The comeback trail

| Print |  Email
Articles - July 2011
Wednesday, June 22, 2011

This year's Private 150 list points to some encouraging news about the state’s economy.

The average annual revenue for this year’s group is up 7.7% over last year’s —$213.4 million. Total revenue for the 150 companies was $32.0 billion versus $29.7 billion last year. There were five companies with more than a billion in revenue this year. In 2010 there were just two.

You would think that this positive trend would have companies clamoring to tell their good news growth stories, but that’s not the case. You’ll notice there are some big companies missing from the list. It’s not because they aren’t growing. Our guess is that many of them are. But they decline to state their revenue figures, even though we list companies in a range of revenue, and don’t reveal their exact number. (Come on, the Private 150 shouldn't be that private.)

That’s a shame because if we could calculate the real total revenue growth for the state, that would give us a great barometer of where we are in digging out of our economic hole. It could not only give us hope but give us a good chart of what industries are doing well, where the job growth is and where investment might be wisest.

Here’s what we know from this year’s crop:

  • Nine out of 12 wholesale distribution companies had higher revenues this year over last year.
  • Eight out of 12 forest products companies had higher revenues this year over last year.
  • Six out of 11 professional services companies had higher revenues this year over last year.
  • Seven out of 13 retail and hospitality companies had higher revenues this year over last year.
  • Five out of 15 construction and contracting companies had higher revenues this year over last year.

But growth hasn’t been limited to the largest companies, as our cover story on Bend shows. No area flew higher during the real estate bubble, and arguably no community crashed harder than Bend. It was the canary in the coal mine. In 2007, the real estate markets in Central and Southern Oregon were the first to fall and Bend took one of the nation’s sharpest plunges in its housing market.

We set out to find out how a community recovers from economic meltdown. What we found was surprising. After spending a week in Bend recently, we came away with many examples of small, healthy endeavors that are creating jobs and helping bring the area back to life. Large or small, all of these signs of recovery are welcome news.

robin-BLOG




Robin Doussard
 

More Articles

Eco Zoned

June 2015
Friday, May 22, 2015
BY HANNAH WALLACE

Travelers have always come to Oregon for its natural beauty. But will the increasing popularity of agritourism, European-style hiking getaways and forest resorts relax Oregon's notoriously strict land-use laws?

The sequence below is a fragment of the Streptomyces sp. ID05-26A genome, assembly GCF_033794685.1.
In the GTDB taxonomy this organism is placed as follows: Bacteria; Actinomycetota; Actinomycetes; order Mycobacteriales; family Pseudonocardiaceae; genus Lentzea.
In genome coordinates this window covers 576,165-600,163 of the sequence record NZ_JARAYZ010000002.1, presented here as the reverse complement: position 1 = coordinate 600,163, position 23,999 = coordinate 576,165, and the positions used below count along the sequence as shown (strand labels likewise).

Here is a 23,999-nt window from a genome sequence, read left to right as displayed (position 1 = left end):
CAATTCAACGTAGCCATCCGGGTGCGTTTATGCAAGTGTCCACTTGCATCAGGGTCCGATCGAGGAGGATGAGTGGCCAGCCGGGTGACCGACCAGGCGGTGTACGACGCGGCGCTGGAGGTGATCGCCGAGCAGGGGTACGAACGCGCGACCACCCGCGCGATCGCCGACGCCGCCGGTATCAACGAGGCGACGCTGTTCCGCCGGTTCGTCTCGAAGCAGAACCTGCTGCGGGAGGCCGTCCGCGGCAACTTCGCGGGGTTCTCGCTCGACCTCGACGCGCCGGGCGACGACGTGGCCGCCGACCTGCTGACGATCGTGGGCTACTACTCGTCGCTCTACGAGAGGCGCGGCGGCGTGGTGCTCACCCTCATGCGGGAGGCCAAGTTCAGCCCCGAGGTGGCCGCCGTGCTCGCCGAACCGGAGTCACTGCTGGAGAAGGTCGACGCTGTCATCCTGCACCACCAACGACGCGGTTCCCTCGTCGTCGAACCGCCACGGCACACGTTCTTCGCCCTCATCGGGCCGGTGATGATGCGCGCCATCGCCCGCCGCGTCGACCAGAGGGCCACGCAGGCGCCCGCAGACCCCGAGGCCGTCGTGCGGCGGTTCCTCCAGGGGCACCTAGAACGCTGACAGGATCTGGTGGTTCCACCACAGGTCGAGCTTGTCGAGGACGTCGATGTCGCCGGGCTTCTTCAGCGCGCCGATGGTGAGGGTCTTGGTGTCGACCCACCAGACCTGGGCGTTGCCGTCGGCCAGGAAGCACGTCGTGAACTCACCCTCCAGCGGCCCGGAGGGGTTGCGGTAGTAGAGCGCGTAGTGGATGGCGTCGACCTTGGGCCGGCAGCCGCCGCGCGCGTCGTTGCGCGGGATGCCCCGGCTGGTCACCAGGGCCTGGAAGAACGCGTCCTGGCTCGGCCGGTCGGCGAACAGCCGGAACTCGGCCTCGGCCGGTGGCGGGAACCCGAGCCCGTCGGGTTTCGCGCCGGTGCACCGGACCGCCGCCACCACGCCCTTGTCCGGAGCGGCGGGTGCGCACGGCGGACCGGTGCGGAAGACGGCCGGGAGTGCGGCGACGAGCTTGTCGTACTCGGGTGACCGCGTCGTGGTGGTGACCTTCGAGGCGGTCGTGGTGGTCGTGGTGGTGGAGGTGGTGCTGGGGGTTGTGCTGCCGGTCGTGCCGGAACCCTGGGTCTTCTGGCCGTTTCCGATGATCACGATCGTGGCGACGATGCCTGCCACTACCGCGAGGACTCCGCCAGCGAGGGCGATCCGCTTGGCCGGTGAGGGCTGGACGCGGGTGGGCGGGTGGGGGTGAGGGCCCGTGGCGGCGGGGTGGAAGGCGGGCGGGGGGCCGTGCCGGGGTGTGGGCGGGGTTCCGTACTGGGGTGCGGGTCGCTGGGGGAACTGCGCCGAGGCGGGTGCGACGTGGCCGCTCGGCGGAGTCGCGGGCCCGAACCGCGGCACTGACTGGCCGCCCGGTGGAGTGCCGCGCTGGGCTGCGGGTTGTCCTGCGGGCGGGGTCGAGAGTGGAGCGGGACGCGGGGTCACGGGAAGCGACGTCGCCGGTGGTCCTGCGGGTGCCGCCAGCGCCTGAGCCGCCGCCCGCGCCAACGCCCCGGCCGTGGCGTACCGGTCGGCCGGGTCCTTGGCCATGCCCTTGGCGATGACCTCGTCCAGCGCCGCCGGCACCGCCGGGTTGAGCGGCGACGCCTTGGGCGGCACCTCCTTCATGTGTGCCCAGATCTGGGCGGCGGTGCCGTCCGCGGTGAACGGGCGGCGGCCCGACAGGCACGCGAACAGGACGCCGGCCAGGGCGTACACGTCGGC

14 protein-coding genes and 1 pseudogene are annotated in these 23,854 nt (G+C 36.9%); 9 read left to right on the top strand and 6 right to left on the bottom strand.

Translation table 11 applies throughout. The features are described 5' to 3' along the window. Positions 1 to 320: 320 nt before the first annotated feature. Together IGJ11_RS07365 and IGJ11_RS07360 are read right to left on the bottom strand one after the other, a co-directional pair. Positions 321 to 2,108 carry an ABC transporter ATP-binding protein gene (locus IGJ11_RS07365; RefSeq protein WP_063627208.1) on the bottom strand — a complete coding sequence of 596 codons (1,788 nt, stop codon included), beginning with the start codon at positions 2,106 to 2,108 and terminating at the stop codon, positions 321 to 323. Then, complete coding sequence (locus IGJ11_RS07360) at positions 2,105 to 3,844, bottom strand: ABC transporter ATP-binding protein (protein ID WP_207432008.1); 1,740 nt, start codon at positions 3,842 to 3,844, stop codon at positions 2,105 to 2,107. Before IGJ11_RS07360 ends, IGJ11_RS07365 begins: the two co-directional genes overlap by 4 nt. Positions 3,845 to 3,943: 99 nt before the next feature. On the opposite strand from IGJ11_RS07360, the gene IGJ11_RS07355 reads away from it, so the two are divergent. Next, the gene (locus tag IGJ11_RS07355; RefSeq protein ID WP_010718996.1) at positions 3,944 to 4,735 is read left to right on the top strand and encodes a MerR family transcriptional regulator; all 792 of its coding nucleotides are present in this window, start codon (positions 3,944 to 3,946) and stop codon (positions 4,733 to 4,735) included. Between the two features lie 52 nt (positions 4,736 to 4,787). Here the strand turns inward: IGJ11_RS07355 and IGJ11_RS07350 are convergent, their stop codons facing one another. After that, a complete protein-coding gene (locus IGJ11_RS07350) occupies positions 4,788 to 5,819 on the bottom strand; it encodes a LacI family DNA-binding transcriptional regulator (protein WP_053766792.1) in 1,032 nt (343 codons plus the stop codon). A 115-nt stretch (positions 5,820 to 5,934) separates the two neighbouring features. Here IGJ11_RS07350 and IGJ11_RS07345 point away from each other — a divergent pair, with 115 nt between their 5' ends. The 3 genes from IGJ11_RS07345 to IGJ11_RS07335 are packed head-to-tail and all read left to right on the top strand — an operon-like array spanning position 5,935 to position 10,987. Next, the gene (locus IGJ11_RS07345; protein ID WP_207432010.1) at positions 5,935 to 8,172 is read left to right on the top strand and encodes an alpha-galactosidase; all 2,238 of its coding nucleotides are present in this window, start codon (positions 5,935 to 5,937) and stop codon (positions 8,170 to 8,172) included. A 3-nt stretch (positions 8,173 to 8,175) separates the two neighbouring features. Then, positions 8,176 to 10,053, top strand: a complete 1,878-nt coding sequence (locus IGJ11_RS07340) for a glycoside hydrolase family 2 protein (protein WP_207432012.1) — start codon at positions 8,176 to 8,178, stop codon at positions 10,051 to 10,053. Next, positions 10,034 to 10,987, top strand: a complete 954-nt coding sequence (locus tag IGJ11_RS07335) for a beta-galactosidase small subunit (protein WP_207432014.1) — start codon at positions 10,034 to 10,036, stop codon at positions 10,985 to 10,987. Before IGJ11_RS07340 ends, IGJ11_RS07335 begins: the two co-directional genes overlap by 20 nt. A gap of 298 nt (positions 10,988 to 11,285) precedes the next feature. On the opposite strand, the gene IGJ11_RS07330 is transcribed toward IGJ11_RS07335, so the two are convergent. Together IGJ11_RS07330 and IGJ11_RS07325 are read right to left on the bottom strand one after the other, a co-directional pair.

Read more...

100 Best Green Workplaces in Oregon

June 2015
Friday, May 22, 2015
BY KIM MOORE

As momentum grows at the state level to introduce far-reaching environmental regulations, such as carbon pricing and the Clean Fuels Program, Oregon employers continue to go the extra mile to create green workplaces for their employees.


Read more...

Cherry Raincoat

June 2015
Tuesday, May 26, 2015
BY LINDA BAKER

Spring rains are the bane of an Oregon cherry farmer’s existence. Even a few sprinkles can crack the fruit so badly it’s not worth picking. Science to the rescue: Researchers at Oregon State University have developed a spray-on film that cuts rain-related cracking in half, potentially saving a season’s crop. The coating, patented as SureSeal, is made from natural chemicals similar to those found in the skins of cherries: cellulose, palm oil-based wax and calcium.


Read more...

100 Best Green Workplaces announced

News
Wednesday, May 27, 2015
OBM-100-best-Green-logo-2015-1000pxwBY LINDA BAKER | EDITOR

More than 250 people turned out today for Oregon Business magazine’s seventh annual celebration of the 100 Best Green Companies to Work For in Oregon.


Read more...

Up in the Air

June 2015
Friday, May 22, 2015
BY ANNIE ELLISON

Portland tech veteran Ben Berry is leaving his post as Portland’s chief technology officer for a full-time role producing unmanned aerial vehicles (UAVs) aimed at first responders and the military. Berry’s AirShip Technologies Group is poised to be on the ground floor of an industry that will supply drones to as many as 100,000 police, fire and emergency agencies nationwide. He reveals the plan for takeoff.


Read more...

Efficiency Boost

June 2015
Friday, May 22, 2015
BY JOE CORTRIGHT

How conservation stimulates the local economy.


Read more...

5 stats about Oregon fireworks

The Latest
Thursday, June 18, 2015
fireworksthumb001BY JACOB PALMER | DIGITAL NEWS EDITOR

Fireworks are a booming industry, even if the pyrotechnics have turned July 4th into a day fire marshals, and many residents, love to hate.


Read more...
Oregon Business magazinetitle-sponsored-links-02
SPONSORED LINKS